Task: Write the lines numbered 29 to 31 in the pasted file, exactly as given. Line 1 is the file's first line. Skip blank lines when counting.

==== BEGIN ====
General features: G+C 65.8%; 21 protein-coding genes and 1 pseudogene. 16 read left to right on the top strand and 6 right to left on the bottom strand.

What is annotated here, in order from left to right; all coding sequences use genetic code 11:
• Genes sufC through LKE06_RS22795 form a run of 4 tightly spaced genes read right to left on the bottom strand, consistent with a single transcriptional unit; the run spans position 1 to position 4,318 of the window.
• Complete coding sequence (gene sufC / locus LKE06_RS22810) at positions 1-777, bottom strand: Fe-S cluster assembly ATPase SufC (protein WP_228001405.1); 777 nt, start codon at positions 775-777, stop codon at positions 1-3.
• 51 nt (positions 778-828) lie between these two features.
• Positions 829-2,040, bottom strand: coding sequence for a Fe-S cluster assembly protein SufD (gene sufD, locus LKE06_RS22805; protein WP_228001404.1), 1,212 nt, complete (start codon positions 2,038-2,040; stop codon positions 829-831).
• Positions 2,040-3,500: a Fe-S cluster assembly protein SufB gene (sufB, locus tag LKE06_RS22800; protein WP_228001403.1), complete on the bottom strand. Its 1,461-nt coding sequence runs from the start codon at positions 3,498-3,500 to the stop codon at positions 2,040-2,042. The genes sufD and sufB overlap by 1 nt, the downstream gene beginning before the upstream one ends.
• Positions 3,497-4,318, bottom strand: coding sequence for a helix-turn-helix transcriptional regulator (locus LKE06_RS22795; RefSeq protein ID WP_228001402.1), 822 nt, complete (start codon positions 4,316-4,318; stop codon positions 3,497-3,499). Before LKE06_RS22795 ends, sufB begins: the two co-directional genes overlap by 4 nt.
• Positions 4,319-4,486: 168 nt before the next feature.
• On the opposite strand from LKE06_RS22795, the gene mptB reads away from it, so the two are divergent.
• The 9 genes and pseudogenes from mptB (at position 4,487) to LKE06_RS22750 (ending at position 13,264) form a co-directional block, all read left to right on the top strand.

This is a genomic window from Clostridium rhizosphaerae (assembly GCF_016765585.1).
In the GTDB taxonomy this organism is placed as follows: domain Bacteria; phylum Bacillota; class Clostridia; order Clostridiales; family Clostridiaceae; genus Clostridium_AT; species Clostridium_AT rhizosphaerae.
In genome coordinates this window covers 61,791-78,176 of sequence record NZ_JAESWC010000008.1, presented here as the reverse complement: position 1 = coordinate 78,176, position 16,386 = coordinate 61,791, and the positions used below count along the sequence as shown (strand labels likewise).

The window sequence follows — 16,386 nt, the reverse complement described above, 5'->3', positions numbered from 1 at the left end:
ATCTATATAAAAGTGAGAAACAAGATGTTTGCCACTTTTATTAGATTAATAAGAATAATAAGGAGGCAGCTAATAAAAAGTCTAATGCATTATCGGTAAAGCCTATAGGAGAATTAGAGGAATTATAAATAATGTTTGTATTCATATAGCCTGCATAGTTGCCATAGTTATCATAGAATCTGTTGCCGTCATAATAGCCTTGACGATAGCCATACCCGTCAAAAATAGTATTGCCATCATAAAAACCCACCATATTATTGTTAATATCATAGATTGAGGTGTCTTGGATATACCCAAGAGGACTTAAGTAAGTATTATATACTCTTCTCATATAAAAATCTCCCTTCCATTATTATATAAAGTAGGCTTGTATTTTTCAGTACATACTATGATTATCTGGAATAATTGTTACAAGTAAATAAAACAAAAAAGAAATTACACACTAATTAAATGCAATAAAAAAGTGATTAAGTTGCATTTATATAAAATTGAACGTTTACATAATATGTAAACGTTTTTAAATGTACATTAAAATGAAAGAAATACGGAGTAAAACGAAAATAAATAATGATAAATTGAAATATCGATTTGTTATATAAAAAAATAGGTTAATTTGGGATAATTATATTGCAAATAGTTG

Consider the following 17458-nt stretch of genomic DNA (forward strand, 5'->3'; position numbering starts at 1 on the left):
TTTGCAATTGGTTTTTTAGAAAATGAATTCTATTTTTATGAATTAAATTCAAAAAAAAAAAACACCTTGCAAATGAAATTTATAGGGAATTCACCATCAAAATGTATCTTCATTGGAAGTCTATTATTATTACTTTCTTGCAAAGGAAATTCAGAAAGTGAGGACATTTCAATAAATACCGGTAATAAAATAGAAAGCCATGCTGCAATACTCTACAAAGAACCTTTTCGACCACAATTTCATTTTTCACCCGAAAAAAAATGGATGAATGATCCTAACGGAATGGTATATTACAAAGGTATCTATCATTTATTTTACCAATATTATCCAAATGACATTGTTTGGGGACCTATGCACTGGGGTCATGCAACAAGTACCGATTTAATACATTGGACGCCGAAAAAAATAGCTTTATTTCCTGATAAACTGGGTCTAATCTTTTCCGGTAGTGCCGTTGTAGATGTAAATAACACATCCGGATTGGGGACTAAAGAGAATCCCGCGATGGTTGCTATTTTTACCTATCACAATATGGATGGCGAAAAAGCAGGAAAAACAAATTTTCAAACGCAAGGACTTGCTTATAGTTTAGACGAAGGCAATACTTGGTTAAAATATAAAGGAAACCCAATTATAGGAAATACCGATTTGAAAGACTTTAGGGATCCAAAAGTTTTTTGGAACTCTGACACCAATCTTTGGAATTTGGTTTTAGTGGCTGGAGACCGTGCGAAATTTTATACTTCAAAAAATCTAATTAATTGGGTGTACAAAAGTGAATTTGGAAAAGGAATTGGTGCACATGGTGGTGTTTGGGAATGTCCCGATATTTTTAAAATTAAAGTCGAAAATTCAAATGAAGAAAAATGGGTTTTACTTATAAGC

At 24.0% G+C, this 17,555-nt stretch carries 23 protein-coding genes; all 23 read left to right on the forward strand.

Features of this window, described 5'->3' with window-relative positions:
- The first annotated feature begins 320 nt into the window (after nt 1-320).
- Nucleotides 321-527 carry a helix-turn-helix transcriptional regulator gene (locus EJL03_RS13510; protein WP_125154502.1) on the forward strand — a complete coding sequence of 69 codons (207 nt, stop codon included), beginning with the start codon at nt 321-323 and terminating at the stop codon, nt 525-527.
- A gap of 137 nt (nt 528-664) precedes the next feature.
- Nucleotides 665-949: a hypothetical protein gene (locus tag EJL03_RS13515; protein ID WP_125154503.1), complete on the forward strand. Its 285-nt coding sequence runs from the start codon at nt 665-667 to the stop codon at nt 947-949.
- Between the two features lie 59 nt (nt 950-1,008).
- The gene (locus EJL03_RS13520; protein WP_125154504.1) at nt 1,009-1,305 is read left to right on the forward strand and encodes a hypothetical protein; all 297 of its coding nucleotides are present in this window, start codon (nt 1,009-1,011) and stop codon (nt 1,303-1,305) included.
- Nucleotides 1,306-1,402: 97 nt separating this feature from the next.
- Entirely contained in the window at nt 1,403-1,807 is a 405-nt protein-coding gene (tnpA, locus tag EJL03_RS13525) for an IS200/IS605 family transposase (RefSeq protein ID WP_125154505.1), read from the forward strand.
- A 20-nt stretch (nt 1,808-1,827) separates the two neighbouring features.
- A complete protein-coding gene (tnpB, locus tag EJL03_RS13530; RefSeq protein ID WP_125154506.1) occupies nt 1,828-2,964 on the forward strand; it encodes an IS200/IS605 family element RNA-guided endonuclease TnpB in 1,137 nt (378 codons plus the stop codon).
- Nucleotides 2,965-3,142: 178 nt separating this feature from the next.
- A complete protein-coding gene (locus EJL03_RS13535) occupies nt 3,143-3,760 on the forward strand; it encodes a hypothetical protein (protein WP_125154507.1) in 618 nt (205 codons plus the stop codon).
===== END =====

- A 20-nt stretch (nt 1,808-1,827) separates the two neighbouring features.
- A complete protein-coding gene (tnpB, locus tag EJL03_RS13530; RefSeq protein ID WP_125154506.1) occupies nt 1,828-2,964 on the forward strand; it encodes an IS200/IS605 family element RNA-guided endonuclease TnpB in 1,137 nt (378 codons plus the stop codon).
- Nucleotides 2,965-3,142: 178 nt separating this feature from the next.